Shining lights on the dark corners of the internet

The word that set most of the Reading Through It Book Club on edge last night was "transgressive." That word shows up a lot in Angela Nagle's book Kill All Normies: Online Culture Wars from 4Chan and Tumblr to Trump and the Alt-Right. She quotes Milo Yiannopolous and other alt-right figures who call themselves "transgressive," and she seems to buy into the word a fair amount.

But are the men who call themselves men's rights activists and gamergaters and white separatists online really "transgressive?" If you take them at their word, in fact, they're regressive: they want to return to what they imagine to be the glory days in America, when white men were at the top of the pyramid and everybody else was considered to be a second- or third-class citizen.

But really, it's hard to believe that most of these online trolls actually believe they can turn back the clock to the bad old days. And they don't care about the social norms that they're shattering. They're not transgressive. They're not regressive. The truth is, they just want to blow everything up, just to see if they can.

Kill All Normies is not a very well-constructed book. It's in dire need of some strong editorial thrashing. Nagle inserts her own glib opinions in awkward moments. Her description of the birth of Gamergate contains some serious inaccuracies. One whole misbegotten chapter is devoted to comparing Yiannopolous to Pat Buchanan. A member of the book club bought an edition of Kill All Normies that misspells Barack Obama's first name in the very first sentence of the book. The thing reeks of a rush to publication in an effort to seem relevant.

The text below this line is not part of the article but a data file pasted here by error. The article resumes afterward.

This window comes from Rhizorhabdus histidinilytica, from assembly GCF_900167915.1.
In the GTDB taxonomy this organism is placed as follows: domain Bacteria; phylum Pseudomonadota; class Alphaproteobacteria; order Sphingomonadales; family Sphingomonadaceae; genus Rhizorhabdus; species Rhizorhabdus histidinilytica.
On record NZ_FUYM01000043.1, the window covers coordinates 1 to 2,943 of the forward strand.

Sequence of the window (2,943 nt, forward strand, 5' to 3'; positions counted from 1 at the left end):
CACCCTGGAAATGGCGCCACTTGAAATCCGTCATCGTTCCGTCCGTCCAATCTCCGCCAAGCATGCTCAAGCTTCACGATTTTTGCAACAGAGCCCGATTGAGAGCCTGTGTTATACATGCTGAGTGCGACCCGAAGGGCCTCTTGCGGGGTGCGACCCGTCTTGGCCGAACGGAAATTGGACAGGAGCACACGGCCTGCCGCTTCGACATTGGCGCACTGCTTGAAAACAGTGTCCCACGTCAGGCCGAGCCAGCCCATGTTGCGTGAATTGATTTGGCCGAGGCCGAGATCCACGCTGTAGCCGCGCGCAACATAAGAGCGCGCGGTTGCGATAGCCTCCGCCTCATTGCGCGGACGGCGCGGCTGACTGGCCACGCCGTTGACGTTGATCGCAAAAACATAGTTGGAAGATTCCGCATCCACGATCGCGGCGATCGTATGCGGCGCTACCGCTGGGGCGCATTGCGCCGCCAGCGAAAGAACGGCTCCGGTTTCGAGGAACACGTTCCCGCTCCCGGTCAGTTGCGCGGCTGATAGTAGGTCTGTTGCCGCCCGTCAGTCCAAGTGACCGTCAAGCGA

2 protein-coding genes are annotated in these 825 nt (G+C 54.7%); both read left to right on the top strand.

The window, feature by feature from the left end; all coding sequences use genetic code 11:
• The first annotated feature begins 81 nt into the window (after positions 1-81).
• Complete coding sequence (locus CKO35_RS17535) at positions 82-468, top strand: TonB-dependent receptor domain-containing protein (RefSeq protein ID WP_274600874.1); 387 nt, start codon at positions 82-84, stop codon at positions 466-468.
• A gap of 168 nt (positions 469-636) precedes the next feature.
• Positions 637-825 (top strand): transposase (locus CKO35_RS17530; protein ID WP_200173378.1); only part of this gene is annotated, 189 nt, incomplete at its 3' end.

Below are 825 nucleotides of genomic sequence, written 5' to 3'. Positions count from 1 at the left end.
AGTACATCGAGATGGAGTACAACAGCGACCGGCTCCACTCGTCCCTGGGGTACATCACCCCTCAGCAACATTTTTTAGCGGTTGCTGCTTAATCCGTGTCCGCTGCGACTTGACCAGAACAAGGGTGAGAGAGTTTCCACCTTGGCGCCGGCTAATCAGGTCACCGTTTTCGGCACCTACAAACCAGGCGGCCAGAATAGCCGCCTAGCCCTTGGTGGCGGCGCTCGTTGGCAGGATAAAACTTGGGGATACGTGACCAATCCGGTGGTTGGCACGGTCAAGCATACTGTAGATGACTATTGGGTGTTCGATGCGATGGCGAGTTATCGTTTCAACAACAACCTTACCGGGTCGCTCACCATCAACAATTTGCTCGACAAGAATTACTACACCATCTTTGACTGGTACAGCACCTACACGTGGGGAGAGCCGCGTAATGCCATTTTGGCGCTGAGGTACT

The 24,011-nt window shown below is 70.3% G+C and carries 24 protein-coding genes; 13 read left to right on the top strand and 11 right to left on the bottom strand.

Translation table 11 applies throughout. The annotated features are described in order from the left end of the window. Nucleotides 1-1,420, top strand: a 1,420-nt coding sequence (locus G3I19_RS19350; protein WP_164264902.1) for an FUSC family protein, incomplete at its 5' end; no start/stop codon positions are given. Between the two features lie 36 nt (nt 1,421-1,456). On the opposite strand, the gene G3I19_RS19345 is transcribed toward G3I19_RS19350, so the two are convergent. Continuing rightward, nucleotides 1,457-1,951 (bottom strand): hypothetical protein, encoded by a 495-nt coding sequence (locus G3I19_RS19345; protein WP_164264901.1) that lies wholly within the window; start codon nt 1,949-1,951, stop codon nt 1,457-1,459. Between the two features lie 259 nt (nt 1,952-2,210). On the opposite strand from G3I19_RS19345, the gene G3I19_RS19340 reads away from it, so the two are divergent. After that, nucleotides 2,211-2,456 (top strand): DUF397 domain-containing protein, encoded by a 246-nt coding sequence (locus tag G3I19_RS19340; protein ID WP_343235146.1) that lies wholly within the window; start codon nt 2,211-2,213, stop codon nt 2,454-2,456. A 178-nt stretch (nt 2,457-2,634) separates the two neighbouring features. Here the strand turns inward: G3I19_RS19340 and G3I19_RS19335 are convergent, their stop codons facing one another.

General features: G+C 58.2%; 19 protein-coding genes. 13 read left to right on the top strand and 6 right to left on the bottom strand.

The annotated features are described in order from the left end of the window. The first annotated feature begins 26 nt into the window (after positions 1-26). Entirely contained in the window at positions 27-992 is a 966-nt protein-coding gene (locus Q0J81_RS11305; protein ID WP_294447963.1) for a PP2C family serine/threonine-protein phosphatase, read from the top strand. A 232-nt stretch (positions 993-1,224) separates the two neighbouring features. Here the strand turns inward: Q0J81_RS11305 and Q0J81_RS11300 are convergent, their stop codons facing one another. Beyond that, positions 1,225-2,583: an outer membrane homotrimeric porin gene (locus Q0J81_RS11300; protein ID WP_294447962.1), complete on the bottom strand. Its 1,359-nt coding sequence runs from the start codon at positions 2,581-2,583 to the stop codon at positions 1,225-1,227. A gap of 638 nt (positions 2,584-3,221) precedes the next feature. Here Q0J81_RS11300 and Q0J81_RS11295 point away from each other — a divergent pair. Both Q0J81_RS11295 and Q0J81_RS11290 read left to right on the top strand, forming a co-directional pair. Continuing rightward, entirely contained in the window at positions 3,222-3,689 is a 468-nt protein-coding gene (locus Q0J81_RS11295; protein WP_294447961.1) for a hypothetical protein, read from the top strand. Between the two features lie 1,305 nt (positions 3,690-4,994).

But here's the thing: one day, someone will write the essential history of men in online culture. The book will cover the birth of 4Chan and Reddit, it will uncover anonymous identities, it will examine the actual real-world percentage of men who take part in these subcultures, and it will chronicle their transition from harmless trolls to gamergaters to MAGA-heads. That book is undoubtedly being written right now, and it will take time to get it right.

For now, I'm happy that Nagle is elbowing her way into the conversation, even if her arguments are sloppy and her thesis is weak. The thing is, many people still don't fully understand or care what online cultures are doing to our men. Average Americans see the words "trolls" or "normies" and they think of harmless nerds sitting in their basements. Nagle's book is at least the beginning of a discussion of how that online hatred - hatred which starts as ironic joking and ends with very real rage - is activating an entire generation of young men, weaponizing their language, and pointing them at any target they can find.

We had a great discussion about Normies last night at Third Place Books Seward Park. We discussed the limits of free speech, the perils of anonymity, the heartbreak of the whole ugly situation. Normies is a hard book to love, but it stirs up some important conversations in the moment.

The Reading Through It Book Club meets next at Third Place Books Seward Park at 7 pm on Wednesday, May 2nd. We'll be discussing The Line Becomes a River, which Donna Miscolta beautifully reviewed on this site yesterday. The book is 20 percent off right now at Third Place. I hope you'll join us.